Log InRegister
Home PageAbout MindatThe Mindat ManualHistory of MindatCopyright StatusWho We AreContact UsAdvertise on Mindat
Donate to MindatCorporate SponsorshipSponsor a PageSponsored PagesMindat AdvertisersAdvertise on Mindat
Learning CenterWhat is a mineral?The most common minerals on earthInformation for EducatorsMindat ArticlesThe ElementsBooks & Magazines
Minerals by PropertiesMinerals by ChemistryAdvanced Locality SearchRandom MineralRandom LocalitySearch by minIDLocalities Near MeSearch ArticlesSearch GlossaryMore Search Options
Search For:
Mineral Name:
Locality Name:
The Mindat ManualAdd a New PhotoRate PhotosLocality Edit ReportCoordinate Completion ReportAdd Glossary Item
Mining CompaniesStatisticsUsersMineral MuseumsMineral Shows & EventsThe Mindat DirectoryDevice Settings
Photo SearchPhoto GalleriesNew Photos TodayNew Photos YesterdayMembers' Photo GalleriesPast Photo of the Day GalleryMineral Photography


This page is currently not sponsored. Click here to sponsor this page.
Hide all sections | Show all sections

About AvogadriteHide

Lorenzo Romano Amedeo Carlo Avogadro di Quaregna (Quaregga) e di Cerreto
Colourless to white, yellowish to reddish when impure, colourless in transmitted light
Specific Gravity:
2.9 (Calculated)
Crystal System:
For Amadeo Avogadro (Turin August 9 1776 - Turin, July 9 1856), Professor of Physics at the University of Turin, Turin, Italy. Remembered for Avogadro's gas law and Avogadro's number.
This page provides mineralogical data about Avogadrite.

Classification of AvogadriteHide

Approved, 'Grandfathered' (first described prior to 1959)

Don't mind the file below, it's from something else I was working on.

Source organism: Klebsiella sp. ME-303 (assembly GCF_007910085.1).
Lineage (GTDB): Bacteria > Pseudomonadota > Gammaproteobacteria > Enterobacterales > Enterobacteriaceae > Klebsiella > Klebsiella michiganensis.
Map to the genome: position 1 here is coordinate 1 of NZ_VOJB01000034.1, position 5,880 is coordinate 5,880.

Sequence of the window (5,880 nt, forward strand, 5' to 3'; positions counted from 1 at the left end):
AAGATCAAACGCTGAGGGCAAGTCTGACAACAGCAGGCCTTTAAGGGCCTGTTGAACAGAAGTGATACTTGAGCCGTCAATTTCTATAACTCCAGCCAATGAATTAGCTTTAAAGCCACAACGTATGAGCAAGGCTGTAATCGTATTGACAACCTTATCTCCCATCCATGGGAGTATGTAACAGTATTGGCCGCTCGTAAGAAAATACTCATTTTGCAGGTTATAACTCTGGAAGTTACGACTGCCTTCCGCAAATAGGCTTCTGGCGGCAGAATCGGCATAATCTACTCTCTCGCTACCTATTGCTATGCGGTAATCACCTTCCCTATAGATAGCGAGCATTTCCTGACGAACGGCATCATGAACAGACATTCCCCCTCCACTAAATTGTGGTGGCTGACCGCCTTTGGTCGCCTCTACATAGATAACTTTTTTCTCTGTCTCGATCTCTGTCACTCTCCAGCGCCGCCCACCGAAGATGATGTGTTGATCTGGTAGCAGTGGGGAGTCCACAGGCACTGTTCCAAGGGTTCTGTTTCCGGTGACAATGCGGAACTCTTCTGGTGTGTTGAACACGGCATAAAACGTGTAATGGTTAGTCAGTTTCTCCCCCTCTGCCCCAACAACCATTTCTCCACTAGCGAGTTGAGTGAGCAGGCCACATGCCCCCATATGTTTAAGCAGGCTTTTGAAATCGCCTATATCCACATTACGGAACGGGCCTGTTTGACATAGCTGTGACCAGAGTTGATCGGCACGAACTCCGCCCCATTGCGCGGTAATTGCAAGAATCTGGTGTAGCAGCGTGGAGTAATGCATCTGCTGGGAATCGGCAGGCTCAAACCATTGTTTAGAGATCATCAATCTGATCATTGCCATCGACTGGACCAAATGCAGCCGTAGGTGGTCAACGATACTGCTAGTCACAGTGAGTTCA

C : Complex halides
A : Borofluorides

2 : AmBX4

8 : Halides - Fluorides, Chlorides, Bromides and Iodides; also Fluoborates and Fluosilicates
12 : Fluorborates (BF'4) and fluosilicates (SiF''6)

Physical Properties of AvogadriteHide

Colourless to white, yellowish to reddish when impure, colourless in transmitted light
2.9 g/cm3 (Calculated)

Optical Data of AvogadriteHide

Biaxial (-)
RI values:
nα = 1.324 nβ = 1.325 nγ = 1.325
Measured: 75° , Calculated: 58°
Max Birefringence:
δ = 0.001
Image shows birefringence interference colour range (at 30µm thickness)
and does not take into account mineral colouration.
Surface Relief:
r > v, strong

Chemical Properties of AvogadriteHide

IMA Formula:

Crystallography of AvogadriteHide

Crystal System:
Class (H-M):
mmm (2/m 2/m 2/m) - Dipyramidal
Space Group:
Cell Parameters:
a = 8.6588 Å, b = 5.48 Å, c = 7.0299 Å
a:b:c = 1.58 : 1 : 1.283
Unit Cell V:
333.57 ų (Calculated from Unit Cell)
Octagonal crystals, tabular to platy on {001}, may be elongated along [010] or [100].

X-Ray Powder DiffractionHide

Powder Diffraction Data:
3.41 Å(100)
3.26 Å(80)
3.06 Å(75)
2.068 Å(55)
3.51 Å(45)
2.801 Å(40)
2.091 Å(35)
X-ray data of synthetic K[BF4] (ICDD 16-378)

Geological EnvironmentHide

Geological Setting:
Volcanic fumaroles

Type Occurrence of AvogadriteHide

General Appearance of Type Material:
minute octagonal crystals and dense crusts
Place of Conservation of Type Material:
Natural History Museum, Paris, France (No. 126.148)
Geological Setting of Type Material:
Sublimation products around volcanic fumaroles
Associated Minerals at Type Locality:

Other Language Names for AvogadriteHide

Common AssociatesHide

Associated Minerals Based on Photo Data:
2 photos of Avogadrite associated with MalladriteNa2[SiF6]
1 photo of Avogadrite associated with FerrucciteNa[BF4]

Related Minerals - Nickel-Strunz GroupingHide

3.CA.10Barberiite(NH4)[BF4]Orth. mmm (2/m 2/m 2/m) : Pnma

Related Minerals - Hey's Chemical Index of Minerals GroupingHide

8.12.4HieratiteK2[SiF6]Iso. m3m (4/m 3 2/m) : Fm3m
8.12.5Cryptohalite(NH4)2[SiF6]Iso. m3m (4/m 3 2/m) : Fm3m
8.12.6Bararite(NH4)2[SiF6]Trig. 3m (3 2/m)

Other InformationHide

Thermal Behaviour:
The mineral becomes cubic above 273°C.
Slightly soluble in water.
Health Risks: